E3 2010: Can Kinect Retail for $150?

Coming out of Microsoft’s E3 2010 press conference, there was still one question: How much will Kinect cost? Multiple retailers, including Best Buy, Gamestop, Wal-Mart, and Amazon have the device listed at $150. There is no question the technology involved (and only the technology) seems like it will be worth it. Sony’s Move does have a price, $99 for the base model, but the controllers, for both the Wand and Navigation unit is $90. Four player games will not be cheap (more than the console itself).

With Kinect, it is only a $150 investment since no other devices are needed. So, yes, Microsoft’s Kinect could retail for that rumored price, but will mainstream gamers who don’t put the numbers together catch on? If the entry price of Move is only $99, that is instantly more appealing than $150 regardless of any future needs. The same goes for a general console price. Regardless of the needed accessories, say extra controllers or games, the advertised price is what sticks. A 360 may be $300, but anyone who has been gaming for any amount of time knows of the other costs.

Considering the intended market, no, Kinect cannot cost $150. The casual market bought into the Wii at $250 and were happy, but that included what they needed. Assuming they don’t have a 360 already, the new Xbox 360 model is $300, and Kinect is not included. That is $450, $200 more than a Wii. The key here is to get the system into the home and try and make money via software.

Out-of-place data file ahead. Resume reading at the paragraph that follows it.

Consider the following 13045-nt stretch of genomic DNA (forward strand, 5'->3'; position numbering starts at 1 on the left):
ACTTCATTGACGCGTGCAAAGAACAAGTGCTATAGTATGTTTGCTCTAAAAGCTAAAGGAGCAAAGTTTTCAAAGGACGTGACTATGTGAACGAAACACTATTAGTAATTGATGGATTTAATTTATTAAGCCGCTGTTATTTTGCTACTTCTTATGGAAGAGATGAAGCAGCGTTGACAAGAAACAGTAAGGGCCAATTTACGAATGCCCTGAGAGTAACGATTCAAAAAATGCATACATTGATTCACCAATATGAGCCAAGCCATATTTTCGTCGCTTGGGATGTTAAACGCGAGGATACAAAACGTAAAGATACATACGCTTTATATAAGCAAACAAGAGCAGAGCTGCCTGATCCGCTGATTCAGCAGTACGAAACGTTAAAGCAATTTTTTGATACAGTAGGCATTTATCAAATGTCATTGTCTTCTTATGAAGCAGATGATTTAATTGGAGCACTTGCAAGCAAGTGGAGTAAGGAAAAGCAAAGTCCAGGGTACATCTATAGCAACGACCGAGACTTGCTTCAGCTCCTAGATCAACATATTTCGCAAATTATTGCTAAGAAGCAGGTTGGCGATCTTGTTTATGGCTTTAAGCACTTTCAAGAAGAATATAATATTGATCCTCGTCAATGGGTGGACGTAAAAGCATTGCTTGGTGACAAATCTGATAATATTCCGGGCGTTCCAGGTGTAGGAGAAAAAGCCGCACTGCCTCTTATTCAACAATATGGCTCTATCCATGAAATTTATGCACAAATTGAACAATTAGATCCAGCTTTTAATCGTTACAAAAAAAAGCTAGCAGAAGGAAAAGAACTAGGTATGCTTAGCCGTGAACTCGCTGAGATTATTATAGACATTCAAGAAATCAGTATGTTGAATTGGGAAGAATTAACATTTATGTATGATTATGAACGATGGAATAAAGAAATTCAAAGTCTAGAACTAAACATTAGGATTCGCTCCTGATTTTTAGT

This all assumes Kinect can sell software, and does not join the other console add-ons of old, like the Sega Activator, Nintendo Super Scope 6, and Rob the Robot. History tells us add-ons do not sell, because the market is too fragmented for a developer to take advantage of. At $150, that is what will likely happen, especially since this is a new device they are not familiar with, raising dev costs. Kinect needs to match Move at $99, the only real chance it has to not completely remove the intended market from the equation.